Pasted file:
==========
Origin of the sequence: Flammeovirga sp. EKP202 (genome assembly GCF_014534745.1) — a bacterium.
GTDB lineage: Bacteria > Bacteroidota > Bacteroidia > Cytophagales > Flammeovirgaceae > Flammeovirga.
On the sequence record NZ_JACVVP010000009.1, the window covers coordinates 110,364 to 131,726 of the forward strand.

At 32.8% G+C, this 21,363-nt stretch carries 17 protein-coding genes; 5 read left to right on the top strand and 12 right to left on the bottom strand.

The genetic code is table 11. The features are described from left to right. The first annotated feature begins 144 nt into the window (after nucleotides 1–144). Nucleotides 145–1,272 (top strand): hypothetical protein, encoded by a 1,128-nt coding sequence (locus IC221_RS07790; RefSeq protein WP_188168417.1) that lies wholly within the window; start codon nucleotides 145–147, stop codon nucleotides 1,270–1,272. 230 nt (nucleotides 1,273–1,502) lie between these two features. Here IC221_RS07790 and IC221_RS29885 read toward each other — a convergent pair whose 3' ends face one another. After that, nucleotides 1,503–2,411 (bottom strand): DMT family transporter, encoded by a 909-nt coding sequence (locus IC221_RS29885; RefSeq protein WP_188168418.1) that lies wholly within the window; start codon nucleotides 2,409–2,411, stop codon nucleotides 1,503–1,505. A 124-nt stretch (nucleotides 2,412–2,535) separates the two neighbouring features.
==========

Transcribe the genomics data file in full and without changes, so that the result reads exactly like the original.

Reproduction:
Origin of the sequence: Flammeovirga sp. EKP202 (genome assembly GCF_014534745.1) — a bacterium.
GTDB lineage: Bacteria > Bacteroidota > Bacteroidia > Cytophagales > Flammeovirgaceae > Flammeovirga.
On the sequence record NZ_JACVVP010000009.1, the window covers coordinates 110,364 to 131,726 of the forward strand.

At 32.8% G+C, this 21,363-nt stretch carries 17 protein-coding genes; 5 read left to right on the top strand and 12 right to left on the bottom strand.

The genetic code is table 11. The features are described from left to right. The first annotated feature begins 144 nt into the window (after nucleotides 1–144). Nucleotides 145–1,272 (top strand): hypothetical protein, encoded by a 1,128-nt coding sequence (locus IC221_RS07790; RefSeq protein WP_188168417.1) that lies wholly within the window; start codon nucleotides 145–147, stop codon nucleotides 1,270–1,272. 230 nt (nucleotides 1,273–1,502) lie between these two features. Here IC221_RS07790 and IC221_RS29885 read toward each other — a convergent pair whose 3' ends face one another. After that, nucleotides 1,503–2,411 (bottom strand): DMT family transporter, encoded by a 909-nt coding sequence (locus IC221_RS29885; RefSeq protein WP_188168418.1) that lies wholly within the window; start codon nucleotides 2,409–2,411, stop codon nucleotides 1,503–1,505. A 124-nt stretch (nucleotides 2,412–2,535) separates the two neighbouring features.